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I'm running this command:

$ nohup command > foo.out 2> foo.err < /dev/null &

My problem is that even though nohup makes my command run in the background, it prints out something like this to my terminal:

[1] 27918

How do I make it not output the job number? I just want it to do it in the background without telling me anything. On Mac OS X, that's exactly what happens, so I'm a little annoyed that it works differently on Ubuntu...

Thanks for the help!

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2  
The [1] 27918 is coming from the & not the nohup –  Majenko Mar 1 '11 at 8:50
    
Thanks Matt, that did it. Now how do I close this question... –  hora Mar 1 '11 at 8:53
    
The way to do that is mark an answer as accepted using the checkmark next to it. –  Dennis Williamson Mar 1 '11 at 10:06
    
See superuser.com/faq section "How do I ask questions" –  grawity Mar 1 '11 at 10:10
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3 Answers 3

Job information is displayed by your shell, not nohup.

You could try this alternative:

(yourcommand&)

( spawns a subshell, which handles job control differently.

(I have nh() { ("$@" &); } in my ~/.bashrc, so I can type nh command to do the same thing.)

Another, different way:

setsid yourcommand

Edit: It seems that (setsid yourcommand &) is the best combination, since it detaches from the tty and works equally in interactive and script modes.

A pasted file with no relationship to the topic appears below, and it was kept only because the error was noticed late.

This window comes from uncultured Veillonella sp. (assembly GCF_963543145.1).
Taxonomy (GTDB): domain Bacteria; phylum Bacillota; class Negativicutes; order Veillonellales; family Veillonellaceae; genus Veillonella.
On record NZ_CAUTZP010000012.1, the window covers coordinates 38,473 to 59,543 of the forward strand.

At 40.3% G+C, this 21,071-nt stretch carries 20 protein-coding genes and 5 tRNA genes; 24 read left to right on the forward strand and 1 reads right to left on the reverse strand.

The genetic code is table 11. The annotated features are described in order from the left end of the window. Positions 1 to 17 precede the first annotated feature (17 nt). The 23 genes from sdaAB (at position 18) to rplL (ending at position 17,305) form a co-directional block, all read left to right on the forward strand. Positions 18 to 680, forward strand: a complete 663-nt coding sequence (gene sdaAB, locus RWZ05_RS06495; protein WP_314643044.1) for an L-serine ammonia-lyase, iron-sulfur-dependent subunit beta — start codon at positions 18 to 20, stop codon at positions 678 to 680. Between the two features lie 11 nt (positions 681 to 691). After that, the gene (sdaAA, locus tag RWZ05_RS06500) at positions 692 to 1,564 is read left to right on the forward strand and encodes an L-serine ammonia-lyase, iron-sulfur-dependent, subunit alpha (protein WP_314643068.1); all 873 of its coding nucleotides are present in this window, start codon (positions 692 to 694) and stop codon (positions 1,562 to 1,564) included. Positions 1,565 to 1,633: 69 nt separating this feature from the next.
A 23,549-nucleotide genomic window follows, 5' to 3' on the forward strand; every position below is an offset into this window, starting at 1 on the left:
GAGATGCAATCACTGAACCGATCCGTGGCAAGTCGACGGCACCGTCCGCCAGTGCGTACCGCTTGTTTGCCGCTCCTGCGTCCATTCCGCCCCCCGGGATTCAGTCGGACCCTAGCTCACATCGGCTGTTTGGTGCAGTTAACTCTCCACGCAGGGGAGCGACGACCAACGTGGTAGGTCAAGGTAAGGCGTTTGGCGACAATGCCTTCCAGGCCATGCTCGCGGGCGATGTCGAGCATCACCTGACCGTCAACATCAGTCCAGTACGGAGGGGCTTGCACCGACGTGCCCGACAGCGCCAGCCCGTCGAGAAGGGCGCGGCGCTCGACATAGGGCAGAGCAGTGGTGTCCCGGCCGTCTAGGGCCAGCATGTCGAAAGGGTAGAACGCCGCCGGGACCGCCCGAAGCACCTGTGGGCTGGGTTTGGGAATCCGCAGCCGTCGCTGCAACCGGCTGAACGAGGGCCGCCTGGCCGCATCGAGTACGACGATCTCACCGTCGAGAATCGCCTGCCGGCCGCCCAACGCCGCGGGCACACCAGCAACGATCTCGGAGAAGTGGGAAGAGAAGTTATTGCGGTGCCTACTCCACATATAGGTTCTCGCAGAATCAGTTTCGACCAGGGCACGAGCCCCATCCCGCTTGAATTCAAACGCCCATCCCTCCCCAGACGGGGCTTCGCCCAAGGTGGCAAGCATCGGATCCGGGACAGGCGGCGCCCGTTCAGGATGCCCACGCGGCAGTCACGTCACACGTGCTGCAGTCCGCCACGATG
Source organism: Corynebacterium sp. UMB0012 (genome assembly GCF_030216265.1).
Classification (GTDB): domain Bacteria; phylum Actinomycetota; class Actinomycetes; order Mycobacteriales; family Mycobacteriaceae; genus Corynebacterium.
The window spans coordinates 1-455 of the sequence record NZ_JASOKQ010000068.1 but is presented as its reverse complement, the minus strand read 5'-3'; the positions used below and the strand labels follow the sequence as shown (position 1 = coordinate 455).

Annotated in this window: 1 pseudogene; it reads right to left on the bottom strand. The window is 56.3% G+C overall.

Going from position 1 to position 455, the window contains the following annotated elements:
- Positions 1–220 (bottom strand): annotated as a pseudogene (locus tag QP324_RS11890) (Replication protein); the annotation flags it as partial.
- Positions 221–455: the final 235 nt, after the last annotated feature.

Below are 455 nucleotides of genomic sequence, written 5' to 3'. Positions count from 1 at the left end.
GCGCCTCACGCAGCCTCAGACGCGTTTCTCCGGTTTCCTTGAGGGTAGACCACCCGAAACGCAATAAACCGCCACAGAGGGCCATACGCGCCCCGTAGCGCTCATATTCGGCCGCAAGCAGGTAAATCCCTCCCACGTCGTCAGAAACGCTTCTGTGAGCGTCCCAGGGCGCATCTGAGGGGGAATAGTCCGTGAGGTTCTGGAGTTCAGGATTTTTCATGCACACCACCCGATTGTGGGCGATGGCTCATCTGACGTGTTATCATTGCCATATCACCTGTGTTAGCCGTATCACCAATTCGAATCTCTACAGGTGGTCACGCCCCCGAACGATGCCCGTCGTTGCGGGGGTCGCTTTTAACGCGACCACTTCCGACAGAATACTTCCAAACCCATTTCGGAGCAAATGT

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(command &) worked for me where I was having ioctl error with nohup. –  Shahzada Hatim May 10 '12 at 12:22
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The [1] 27918 is coming from the & not the nohup.

Put the command you want to run in the background inside a script file:

#!/bin/sh
/path/to/command & >/dev/null 2>/dev/null

and then call that with nohup

nohup sh /path/to/my/script > foo.out 2> foo.err < /dev/null

The output of & is then redirected to /dev/null inside the script.

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& is only a command terminator, it doesn't output anything and you cannot redirect it. In interactive mode, the job line is printed by the shell; in non-interactive (including scripts), it remains quiet. Your inner redirects apply to output of the command itself, and I do not think the outer redirects will override them. –  grawity Mar 1 '11 at 9:05
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Just as the one above mentioned (Thanks, by the way).

Within a script named test.ksh:

#!/bin/ksh
./test2.ksh >/dev/null
nohup ksh test2.ksh < /dev/null
echo  "whatever"

Where test2.ksh is another script (or may be a command):

#!/bin/ksh
max=10
for ((i=2; i<=$max; ++i )) ; do
    echo -e "\n Hello world "
done

Then, run:

~> ksh test.ksh

and the output is:

nohup: appending output to `nohup.out'
whatever
~>

It worked for me

If you keep the & in the redirection

./test2.ksh & >/dev/null

It will print both in the tty and the file .out

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